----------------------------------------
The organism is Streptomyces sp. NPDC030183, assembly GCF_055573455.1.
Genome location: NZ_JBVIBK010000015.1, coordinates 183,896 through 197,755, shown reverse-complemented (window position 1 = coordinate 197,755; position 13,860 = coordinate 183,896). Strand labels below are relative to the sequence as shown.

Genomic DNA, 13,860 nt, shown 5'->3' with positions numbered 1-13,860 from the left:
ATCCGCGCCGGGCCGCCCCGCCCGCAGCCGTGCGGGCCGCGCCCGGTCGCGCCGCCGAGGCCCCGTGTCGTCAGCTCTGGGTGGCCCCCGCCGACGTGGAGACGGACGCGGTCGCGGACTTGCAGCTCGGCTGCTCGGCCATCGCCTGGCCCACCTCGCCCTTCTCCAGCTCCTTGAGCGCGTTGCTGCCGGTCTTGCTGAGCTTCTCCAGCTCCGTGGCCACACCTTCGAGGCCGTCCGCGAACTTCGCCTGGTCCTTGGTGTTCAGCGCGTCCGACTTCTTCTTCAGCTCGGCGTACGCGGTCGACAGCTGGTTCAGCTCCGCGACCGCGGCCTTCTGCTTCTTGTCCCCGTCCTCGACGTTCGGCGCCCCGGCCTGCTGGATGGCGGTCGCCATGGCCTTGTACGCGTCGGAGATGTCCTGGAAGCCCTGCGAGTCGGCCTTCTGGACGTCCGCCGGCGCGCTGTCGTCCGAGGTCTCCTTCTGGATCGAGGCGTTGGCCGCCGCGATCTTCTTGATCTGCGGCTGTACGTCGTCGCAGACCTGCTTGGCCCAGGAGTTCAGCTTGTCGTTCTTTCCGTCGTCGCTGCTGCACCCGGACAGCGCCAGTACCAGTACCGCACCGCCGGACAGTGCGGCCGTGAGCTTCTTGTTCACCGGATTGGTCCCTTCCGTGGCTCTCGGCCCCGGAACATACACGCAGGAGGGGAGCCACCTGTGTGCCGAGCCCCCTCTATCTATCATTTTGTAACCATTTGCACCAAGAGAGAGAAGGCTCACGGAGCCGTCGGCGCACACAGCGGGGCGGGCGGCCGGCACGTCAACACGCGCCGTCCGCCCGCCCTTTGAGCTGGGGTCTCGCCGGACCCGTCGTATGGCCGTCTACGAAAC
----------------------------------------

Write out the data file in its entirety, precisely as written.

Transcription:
The organism is Streptomyces sp. NPDC030183, assembly GCF_055573455.1.
Genome location: NZ_JBVIBK010000015.1, coordinates 183,896 through 197,755, shown reverse-complemented (window position 1 = coordinate 197,755; position 13,860 = coordinate 183,896). Strand labels below are relative to the sequence as shown.

Genomic DNA, 13,860 nt, shown 5'->3' with positions numbered 1-13,860 from the left:
ATCCGCGCCGGGCCGCCCCGCCCGCAGCCGTGCGGGCCGCGCCCGGTCGCGCCGCCGAGGCCCCGTGTCGTCAGCTCTGGGTGGCCCCCGCCGACGTGGAGACGGACGCGGTCGCGGACTTGCAGCTCGGCTGCTCGGCCATCGCCTGGCCCACCTCGCCCTTCTCCAGCTCCTTGAGCGCGTTGCTGCCGGTCTTGCTGAGCTTCTCCAGCTCCGTGGCCACACCTTCGAGGCCGTCCGCGAACTTCGCCTGGTCCTTGGTGTTCAGCGCGTCCGACTTCTTCTTCAGCTCGGCGTACGCGGTCGACAGCTGGTTCAGCTCCGCGACCGCGGCCTTCTGCTTCTTGTCCCCGTCCTCGACGTTCGGCGCCCCGGCCTGCTGGATGGCGGTCGCCATGGCCTTGTACGCGTCGGAGATGTCCTGGAAGCCCTGCGAGTCGGCCTTCTGGACGTCCGCCGGCGCGCTGTCGTCCGAGGTCTCCTTCTGGATCGAGGCGTTGGCCGCCGCGATCTTCTTGATCTGCGGCTGTACGTCGTCGCAGACCTGCTTGGCCCAGGAGTTCAGCTTGTCGTTCTTTCCGTCGTCGCTGCTGCACCCGGACAGCGCCAGTACCAGTACCGCACCGCCGGACAGTGCGGCCGTGAGCTTCTTGTTCACCGGATTGGTCCCTTCCGTGGCTCTCGGCCCCGGAACATACACGCAGGAGGGGAGCCACCTGTGTGCCGAGCCCCCTCTATCTATCATTTTGTAACCATTTGCACCAAGAGAGAGAAGGCTCACGGAGCCGTCGGCGCACACAGCGGGGCGGGCGGCCGGCACGTCAACACGCGCCGTCCGCCCGCCCTTTGAGCTGGGGTCTCGCCGGACCCGTCGTATGGCCGTCTACGAAAC